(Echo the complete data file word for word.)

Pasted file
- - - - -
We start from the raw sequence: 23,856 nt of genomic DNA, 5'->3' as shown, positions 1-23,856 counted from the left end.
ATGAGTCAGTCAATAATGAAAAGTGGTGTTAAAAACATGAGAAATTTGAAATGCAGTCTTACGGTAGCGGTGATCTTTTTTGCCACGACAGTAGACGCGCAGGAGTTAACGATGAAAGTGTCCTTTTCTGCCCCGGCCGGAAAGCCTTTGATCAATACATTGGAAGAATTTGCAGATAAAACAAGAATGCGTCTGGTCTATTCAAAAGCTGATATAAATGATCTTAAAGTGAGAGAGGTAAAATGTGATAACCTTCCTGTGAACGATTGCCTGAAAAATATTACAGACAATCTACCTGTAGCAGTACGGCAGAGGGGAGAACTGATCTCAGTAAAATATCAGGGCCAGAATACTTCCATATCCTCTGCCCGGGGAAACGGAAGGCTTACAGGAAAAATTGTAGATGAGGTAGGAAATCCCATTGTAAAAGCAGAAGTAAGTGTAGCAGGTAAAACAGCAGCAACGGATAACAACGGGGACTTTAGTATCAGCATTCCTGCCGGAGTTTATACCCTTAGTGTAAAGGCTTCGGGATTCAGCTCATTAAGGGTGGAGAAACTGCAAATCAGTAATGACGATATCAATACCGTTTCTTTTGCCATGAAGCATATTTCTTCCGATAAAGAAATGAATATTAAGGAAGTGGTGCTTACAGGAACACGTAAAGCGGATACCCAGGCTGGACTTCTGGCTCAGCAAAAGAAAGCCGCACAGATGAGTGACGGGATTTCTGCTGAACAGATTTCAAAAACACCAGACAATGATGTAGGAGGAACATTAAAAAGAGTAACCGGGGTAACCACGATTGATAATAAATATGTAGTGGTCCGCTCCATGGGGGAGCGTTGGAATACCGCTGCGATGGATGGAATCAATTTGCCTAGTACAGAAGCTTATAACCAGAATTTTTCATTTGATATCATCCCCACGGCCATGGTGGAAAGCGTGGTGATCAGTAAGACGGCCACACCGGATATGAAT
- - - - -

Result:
We start from the raw sequence: 23,856 nt of genomic DNA, 5'->3' as shown, positions 1-23,856 counted from the left end.
ATGAGTCAGTCAATAATGAAAAGTGGTGTTAAAAACATGAGAAATTTGAAATGCAGTCTTACGGTAGCGGTGATCTTTTTTGCCACGACAGTAGACGCGCAGGAGTTAACGATGAAAGTGTCCTTTTCTGCCCCGGCCGGAAAGCCTTTGATCAATACATTGGAAGAATTTGCAGATAAAACAAGAATGCGTCTGGTCTATTCAAAAGCTGATATAAATGATCTTAAAGTGAGAGAGGTAAAATGTGATAACCTTCCTGTGAACGATTGCCTGAAAAATATTACAGACAATCTACCTGTAGCAGTACGGCAGAGGGGAGAACTGATCTCAGTAAAATATCAGGGCCAGAATACTTCCATATCCTCTGCCCGGGGAAACGGAAGGCTTACAGGAAAAATTGTAGATGAGGTAGGAAATCCCATTGTAAAAGCAGAAGTAAGTGTAGCAGGTAAAACAGCAGCAACGGATAACAACGGGGACTTTAGTATCAGCATTCCTGCCGGAGTTTATACCCTTAGTGTAAAGGCTTCGGGATTCAGCTCATTAAGGGTGGAGAAACTGCAAATCAGTAATGACGATATCAATACCGTTTCTTTTGCCATGAAGCATATTTCTTCCGATAAAGAAATGAATATTAAGGAAGTGGTGCTTACAGGAACACGTAAAGCGGATACCCAGGCTGGACTTCTGGCTCAGCAAAAGAAAGCCGCACAGATGAGTGACGGGATTTCTGCTGAACAGATTTCAAAAACACCAGACAATGATGTAGGAGGAACATTAAAAAGAGTAACCGGGGTAACCACGATTGATAATAAATATGTAGTGGTCCGCTCCATGGGGGAGCGTTGGAATACCGCTGCGATGGATGGAATCAATTTGCCTAGTACAGAAGCTTATAACCAGAATTTTTCATTTGATATCATCCCCACGGCCATGGTGGAAAGCGTGGTGATCAGTAAGACGGCCACACCGGATATGAAT